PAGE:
As Mandy Jones emerged into sight on the Goodwood racing circuit with a clear lead over the rest of the field in the road race at the 1982 World Championships, the fans gathered by the finish line could hardly believe it. A 20-year-old with limited international experience had attacked the strongest riders in the sport with only a lap left and showed no sign of slowing up. The subsequent crescendo of noise that echoed around West Sussex gathered force as she sustained the gap and became only the third Briton – after Beryl Burton and Tommy Simpson – to win the race in the modern era. “Even when I watch the race now, it’s like watching somebody else,” she told Cycling Weekly later. “When everything comes together like it did that day, you don’t think about it: you’re in the zone. It’s what you train for.”
For British cycling the significance of the achievement was manifold. It showed that Burton’s global success was not the exceptional to a rule and that her compatriot women could compete with the best abroad. It suggested also that the national team had unearthed a new star with the potential to dominate the sport in the years ahead. For Jones had secured a place in the pantheon of great British cyclists but had only begun to realise her talent. Or so it seemed. What few outside of her inner circle realised was that the victory and all it required triggered a breakdown that would force her to quit the sport, temporarily, and would mean she never matched the heights of that day in Goodwood again. In fact, even today, few outside the cycling community of the day know the story of how she rose and fell and eventually, but modestly, rose again.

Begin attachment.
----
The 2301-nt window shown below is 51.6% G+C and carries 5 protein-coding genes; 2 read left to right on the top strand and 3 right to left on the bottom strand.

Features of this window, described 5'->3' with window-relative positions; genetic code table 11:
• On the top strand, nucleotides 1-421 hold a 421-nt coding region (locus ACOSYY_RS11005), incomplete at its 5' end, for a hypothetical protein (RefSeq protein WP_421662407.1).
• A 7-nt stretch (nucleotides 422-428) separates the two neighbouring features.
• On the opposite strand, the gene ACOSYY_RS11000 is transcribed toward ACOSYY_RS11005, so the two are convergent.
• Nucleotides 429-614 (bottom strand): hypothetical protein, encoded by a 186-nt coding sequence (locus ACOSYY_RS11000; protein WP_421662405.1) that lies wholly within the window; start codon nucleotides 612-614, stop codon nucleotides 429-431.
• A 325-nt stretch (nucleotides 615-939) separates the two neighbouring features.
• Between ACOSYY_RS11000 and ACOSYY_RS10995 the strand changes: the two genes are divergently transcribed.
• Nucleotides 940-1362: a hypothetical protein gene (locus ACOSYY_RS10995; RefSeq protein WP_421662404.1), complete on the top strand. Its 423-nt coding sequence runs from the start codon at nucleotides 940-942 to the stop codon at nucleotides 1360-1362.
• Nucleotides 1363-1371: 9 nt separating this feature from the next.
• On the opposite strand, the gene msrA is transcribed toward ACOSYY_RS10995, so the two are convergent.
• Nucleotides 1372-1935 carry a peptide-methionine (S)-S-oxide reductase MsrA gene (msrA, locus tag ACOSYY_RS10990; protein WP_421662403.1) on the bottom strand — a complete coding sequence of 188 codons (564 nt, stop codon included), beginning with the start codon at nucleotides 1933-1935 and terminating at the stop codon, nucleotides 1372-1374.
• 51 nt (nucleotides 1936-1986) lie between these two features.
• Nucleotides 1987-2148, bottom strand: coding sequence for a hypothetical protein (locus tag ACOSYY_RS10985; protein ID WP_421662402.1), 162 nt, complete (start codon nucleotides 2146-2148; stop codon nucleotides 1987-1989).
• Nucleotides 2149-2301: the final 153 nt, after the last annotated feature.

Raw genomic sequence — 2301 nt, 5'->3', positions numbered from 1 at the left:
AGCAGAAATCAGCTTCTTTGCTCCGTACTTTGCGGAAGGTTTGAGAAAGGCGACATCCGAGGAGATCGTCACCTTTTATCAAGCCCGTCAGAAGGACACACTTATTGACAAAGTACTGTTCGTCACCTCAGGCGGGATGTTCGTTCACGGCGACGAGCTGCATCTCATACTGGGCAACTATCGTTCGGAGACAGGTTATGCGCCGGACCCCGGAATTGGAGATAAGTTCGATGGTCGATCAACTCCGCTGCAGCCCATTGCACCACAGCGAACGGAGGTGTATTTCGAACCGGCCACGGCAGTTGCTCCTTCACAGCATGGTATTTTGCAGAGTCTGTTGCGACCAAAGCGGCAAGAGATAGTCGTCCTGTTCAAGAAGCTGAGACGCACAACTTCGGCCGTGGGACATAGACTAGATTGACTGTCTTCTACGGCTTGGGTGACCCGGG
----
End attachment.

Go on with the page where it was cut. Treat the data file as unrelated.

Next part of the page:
Known now by her married name Bishop, Mandy lives on the outskirts of her hometown of Rochdale, in a converted barn atop a hill with sweeping views of the West Pennine Moors. Possibly because it is so exposed, on the late summer’s day that I visit, I need to bend forward to break the force of the wind that has whipped up as I scramble to the front door.
Inside, you meet a queue of bikes but there is little evidence on show elsewhere for the calibre of cyclist in this building.
Mandy’s husband, Nigel, was a domestic professional in the 1980s who wore the yellow jersey in the Tour of Britain. Next door is Mandy’s mum, Judith, and her second husband, Bob Porter, a professional with the Falcon team in the 1970s and a winner of the British Best All-Rounder title. Both of them, however, bow to Mandy’s wonderfully bold achievement on that bright September afternoon. “I just carried on around the descent and I looked back and they’d gone,” she recalls, sitting at her kitchen table, having been asked about the audacity with which she took control of the race. “It was the perfect time to jump, a tricky bend, when everybody’s relaxed. They think, ‘Oh, nobody’s going to attack now.’”
Mandy could hardly have avoided becoming expert in the sport while she grew up in a family that was devoted to it. Her father, Barrie, and mother had met while riding with the East Manchester Clarion in the 1950s and remained committed to the club scene when the family moved from the city to Rochdale while Mandy was a child. She served the typical apprenticeship for young cyclists then, progressing from club runs and touring holidays to short time-trials as an adolescent. The undulating terrain around these parts ensured she grew formidably fit scarcely without trying and began to impress in competition, most memorably when she finished joint first in the national junior 10-mile TT.